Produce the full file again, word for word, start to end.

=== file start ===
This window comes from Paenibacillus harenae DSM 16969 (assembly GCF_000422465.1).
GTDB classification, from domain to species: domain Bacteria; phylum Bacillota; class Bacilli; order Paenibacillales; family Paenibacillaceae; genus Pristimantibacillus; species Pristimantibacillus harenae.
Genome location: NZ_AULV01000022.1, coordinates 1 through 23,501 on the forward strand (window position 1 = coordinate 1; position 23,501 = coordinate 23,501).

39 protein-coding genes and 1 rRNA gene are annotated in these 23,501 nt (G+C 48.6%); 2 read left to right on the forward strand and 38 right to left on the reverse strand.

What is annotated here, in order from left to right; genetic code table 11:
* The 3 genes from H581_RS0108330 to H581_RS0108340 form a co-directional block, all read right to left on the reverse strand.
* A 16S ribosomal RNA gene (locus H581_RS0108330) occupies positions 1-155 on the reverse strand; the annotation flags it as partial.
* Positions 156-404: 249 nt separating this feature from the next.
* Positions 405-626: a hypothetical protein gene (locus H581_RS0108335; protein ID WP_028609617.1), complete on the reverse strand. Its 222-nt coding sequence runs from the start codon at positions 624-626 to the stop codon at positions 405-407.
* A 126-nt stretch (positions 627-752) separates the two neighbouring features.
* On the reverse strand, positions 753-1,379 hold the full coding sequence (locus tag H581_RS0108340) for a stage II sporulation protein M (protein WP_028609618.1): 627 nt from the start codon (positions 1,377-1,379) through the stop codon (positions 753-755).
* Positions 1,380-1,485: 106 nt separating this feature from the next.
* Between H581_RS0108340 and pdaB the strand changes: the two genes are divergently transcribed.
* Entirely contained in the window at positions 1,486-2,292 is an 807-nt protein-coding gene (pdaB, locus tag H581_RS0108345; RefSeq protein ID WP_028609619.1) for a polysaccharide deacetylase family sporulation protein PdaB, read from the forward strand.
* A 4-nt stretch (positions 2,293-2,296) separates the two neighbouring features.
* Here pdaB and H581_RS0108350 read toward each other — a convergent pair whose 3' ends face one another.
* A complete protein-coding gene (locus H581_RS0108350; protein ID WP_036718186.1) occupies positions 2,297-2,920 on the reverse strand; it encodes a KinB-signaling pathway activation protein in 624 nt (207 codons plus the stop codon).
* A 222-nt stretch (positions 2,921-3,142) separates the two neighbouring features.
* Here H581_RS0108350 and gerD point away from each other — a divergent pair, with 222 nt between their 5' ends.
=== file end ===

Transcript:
This window comes from Paenibacillus harenae DSM 16969 (assembly GCF_000422465.1).
GTDB classification, from domain to species: domain Bacteria; phylum Bacillota; class Bacilli; order Paenibacillales; family Paenibacillaceae; genus Pristimantibacillus; species Pristimantibacillus harenae.
Genome location: NZ_AULV01000022.1, coordinates 1 through 23,501 on the forward strand (window position 1 = coordinate 1; position 23,501 = coordinate 23,501).

39 protein-coding genes and 1 rRNA gene are annotated in these 23,501 nt (G+C 48.6%); 2 read left to right on the forward strand and 38 right to left on the reverse strand.

What is annotated here, in order from left to right; genetic code table 11:
* The 3 genes from H581_RS0108330 to H581_RS0108340 form a co-directional block, all read right to left on the reverse strand.
* A 16S ribosomal RNA gene (locus H581_RS0108330) occupies positions 1-155 on the reverse strand; the annotation flags it as partial.
* Positions 156-404: 249 nt separating this feature from the next.
* Positions 405-626: a hypothetical protein gene (locus H581_RS0108335; protein ID WP_028609617.1), complete on the reverse strand. Its 222-nt coding sequence runs from the start codon at positions 624-626 to the stop codon at positions 405-407.
* A 126-nt stretch (positions 627-752) separates the two neighbouring features.
* On the reverse strand, positions 753-1,379 hold the full coding sequence (locus tag H581_RS0108340) for a stage II sporulation protein M (protein WP_028609618.1): 627 nt from the start codon (positions 1,377-1,379) through the stop codon (positions 753-755).
* Positions 1,380-1,485: 106 nt separating this feature from the next.
* Between H581_RS0108340 and pdaB the strand changes: the two genes are divergently transcribed.
* Entirely contained in the window at positions 1,486-2,292 is an 807-nt protein-coding gene (pdaB, locus tag H581_RS0108345; RefSeq protein ID WP_028609619.1) for a polysaccharide deacetylase family sporulation protein PdaB, read from the forward strand.
* A 4-nt stretch (positions 2,293-2,296) separates the two neighbouring features.
* Here pdaB and H581_RS0108350 read toward each other — a convergent pair whose 3' ends face one another.
* A complete protein-coding gene (locus H581_RS0108350; protein ID WP_036718186.1) occupies positions 2,297-2,920 on the reverse strand; it encodes a KinB-signaling pathway activation protein in 624 nt (207 codons plus the stop codon).
* A 222-nt stretch (positions 2,921-3,142) separates the two neighbouring features.
* Here H581_RS0108350 and gerD point away from each other — a divergent pair, with 222 nt between their 5' ends.